Chapter XXI. The Fat Boy's Discovery
 

"I saw him! I saw him, Tad!"

"Saw who, Chunky?"

"I tell you, I did. Don't you s'pose I know what my eyes tell me in confidence. Don't you to go to contradicting to me."

Stacy had fairly overwhelmed Tad Butler with the importance of his discovery; but, thus far, Tad had not the least idea what it was all about.

"When you get quieted down perhaps you'll be good enough to tell me who it is you saw?"

"The man, the man!"

"Humph! That's about as clear as the water in an alkali sink. What man?"

"The one we saw on the train. Don't you know?"

Tad thought a moment.

"You mean the one we heard talking just before we got to Bluewater?" Butler had entirely forgotten the incident.

"Yes; that's him! That's him," exploded Stacy.

"You say that fellow-- Lasar, that's his name-- is he here!"

"Uh-huh."

"Where?"

"He got off the stage down by the postoffice, just when I was coming up here."

"Was he alone?"

"The other fellow wasn't with him, if that's what you mean?"

"Yes." Tad went over in his mind the conversation the man Lasar had held with his companion, in which the pair were plotting against some one by the name of Marquand.

"Oh, well, Chunky, it's none of our concern. I think we must have magnified the incident. I--"

"He'll bear watching, Tad. He will and it's muh-- muh-- you understand who's going to do it," declared Chunky, swelling out his chest and tapping it with his right fist.

"All right, go ahead," laughed Tad. "It's time some of us get into more trouble. The Professor will begin to think we've got a fever, or something, if we let two days in succession pass without stirring up something."

"I've got an idea," exploded Stacy.

"There you go. It's coming now."

"I'll go tell the policeman."

"Why, you ninny, there are no policemen here. Perhaps there is a sheriff. Hello, here comes the gentleman who gave me the advice that helped me to win those handsome spurs. He's introducing himself to the Professor and Mr. Kringle. Let's go over."

Forgetting for the moment the subject they were discussing, Tad and Stacy strolled over to the camp-fire.

"O Tad, this is Mr. Marquand, Mr. James Marquand from Albuquerque. He wants to know you. And this is another one of our Pony Rider Boys, Master Stacy Brown," said the Professor, presenting his boys.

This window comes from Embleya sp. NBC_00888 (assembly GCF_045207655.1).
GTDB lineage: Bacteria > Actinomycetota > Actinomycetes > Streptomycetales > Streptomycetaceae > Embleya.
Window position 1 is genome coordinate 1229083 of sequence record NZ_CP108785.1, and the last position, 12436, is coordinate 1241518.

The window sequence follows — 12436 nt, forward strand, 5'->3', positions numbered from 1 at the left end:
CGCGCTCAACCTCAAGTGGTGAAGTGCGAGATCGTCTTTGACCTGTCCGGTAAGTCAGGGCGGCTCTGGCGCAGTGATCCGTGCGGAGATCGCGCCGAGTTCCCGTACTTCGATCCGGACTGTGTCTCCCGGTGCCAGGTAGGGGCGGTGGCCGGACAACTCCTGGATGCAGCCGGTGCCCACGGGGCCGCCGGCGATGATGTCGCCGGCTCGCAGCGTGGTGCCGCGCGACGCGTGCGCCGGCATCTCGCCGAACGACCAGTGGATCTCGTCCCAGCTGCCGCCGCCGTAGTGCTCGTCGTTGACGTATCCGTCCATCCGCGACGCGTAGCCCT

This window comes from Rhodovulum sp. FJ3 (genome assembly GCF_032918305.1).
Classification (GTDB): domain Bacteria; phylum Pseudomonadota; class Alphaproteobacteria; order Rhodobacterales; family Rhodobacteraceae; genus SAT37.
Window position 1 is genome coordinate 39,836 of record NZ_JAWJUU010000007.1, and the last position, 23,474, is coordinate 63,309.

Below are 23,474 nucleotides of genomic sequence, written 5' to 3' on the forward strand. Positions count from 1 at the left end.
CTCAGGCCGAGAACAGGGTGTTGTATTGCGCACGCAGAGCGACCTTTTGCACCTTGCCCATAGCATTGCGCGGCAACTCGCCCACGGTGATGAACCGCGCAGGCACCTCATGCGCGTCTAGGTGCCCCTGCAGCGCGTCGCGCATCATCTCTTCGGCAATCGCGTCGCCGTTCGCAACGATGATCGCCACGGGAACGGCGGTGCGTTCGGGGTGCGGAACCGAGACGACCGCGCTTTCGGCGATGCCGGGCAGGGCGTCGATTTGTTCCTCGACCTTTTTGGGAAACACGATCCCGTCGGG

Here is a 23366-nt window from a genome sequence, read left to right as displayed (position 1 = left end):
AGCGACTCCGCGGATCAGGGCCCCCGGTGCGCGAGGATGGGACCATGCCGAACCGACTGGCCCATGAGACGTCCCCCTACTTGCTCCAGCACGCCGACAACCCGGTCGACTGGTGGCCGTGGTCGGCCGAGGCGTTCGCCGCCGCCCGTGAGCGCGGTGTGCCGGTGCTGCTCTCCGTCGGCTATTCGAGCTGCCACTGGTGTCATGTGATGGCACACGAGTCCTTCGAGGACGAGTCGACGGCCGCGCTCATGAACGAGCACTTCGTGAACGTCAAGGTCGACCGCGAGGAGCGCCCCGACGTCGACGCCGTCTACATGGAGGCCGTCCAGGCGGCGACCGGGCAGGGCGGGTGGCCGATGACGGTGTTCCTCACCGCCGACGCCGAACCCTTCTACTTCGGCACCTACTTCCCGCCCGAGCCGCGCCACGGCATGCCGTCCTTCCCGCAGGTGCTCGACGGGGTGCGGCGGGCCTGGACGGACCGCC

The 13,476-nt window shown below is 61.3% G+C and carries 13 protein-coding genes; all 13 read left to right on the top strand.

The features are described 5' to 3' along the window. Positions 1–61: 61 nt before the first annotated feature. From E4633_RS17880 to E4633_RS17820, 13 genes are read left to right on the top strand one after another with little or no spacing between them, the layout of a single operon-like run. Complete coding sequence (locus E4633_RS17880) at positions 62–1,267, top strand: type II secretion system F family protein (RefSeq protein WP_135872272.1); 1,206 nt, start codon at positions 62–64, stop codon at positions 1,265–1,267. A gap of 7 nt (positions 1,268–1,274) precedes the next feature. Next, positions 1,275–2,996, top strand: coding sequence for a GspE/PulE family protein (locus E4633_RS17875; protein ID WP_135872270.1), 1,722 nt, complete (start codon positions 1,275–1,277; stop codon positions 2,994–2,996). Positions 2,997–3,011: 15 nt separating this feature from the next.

"Marquand!" exclaimed both boys under their breaths.

"I am glad to know you, Master Butler. That was a very fine piece of work you did this afternoon. You've steady nerves."

"If there's any credit due it is to you. Your suggestion helped me to win the prize. Without it I should have failed," answered Tad generously.

"Which way are you headed?" asked Mr. Marquand.

"Guadalupes," answered the guide. "The boys want to explore some of the old pueblos."

"And I also," spoke up Professor Zepplin. "I understand there is much of interest in them."

"I should say so," muttered their guest.

"I'd like a few moments to speak with you in private, if you can spare the time," said Tad in a low voice, at the first opportunity.

"At your service now, sir."

"No; not here."

"Then come to my room at the hotel. I'll fix it with the others," said Mr. Marquand, observing at once that the lad had some serious purpose in mind.

"My friend Chunky will go with me, if agreeable to you?"

"That's all right. Professor, if you have no objection I should like to have these two young men go to my quarters with me for a little while. I--"

"Certainly. Don't stay out too late, boys."

"No, sir."

"Wonder what they've got up their sleeves?" muttered Ned, watching the receding figures of his two companions and Mr. Marquand.

"You may talk," smiled the latter after they were well started.

"I'd rather not until we are where we shall not be overheard," answered Tad promptly.

All three fell silent. The boys followed their host to his room, apparently without having been observed. The little village was too full of its own pleasures to notice.

"Be seated, boys. I take for granted that neither of you smoke?"

"Oh no, sir."

"Now, what can I do for you? I am sure you have something of importance to yourselves on your minds."

"Not to us specially. Perhaps to you, though," replied Tad.

"Indeed?"

"We may be foolish. If so, you will understand that we have no motive beyond a desire to serve you."

"That goes without saying."

"Do you know a man by the name of Lasar-- Bob Lasar, Mr. Marquand?"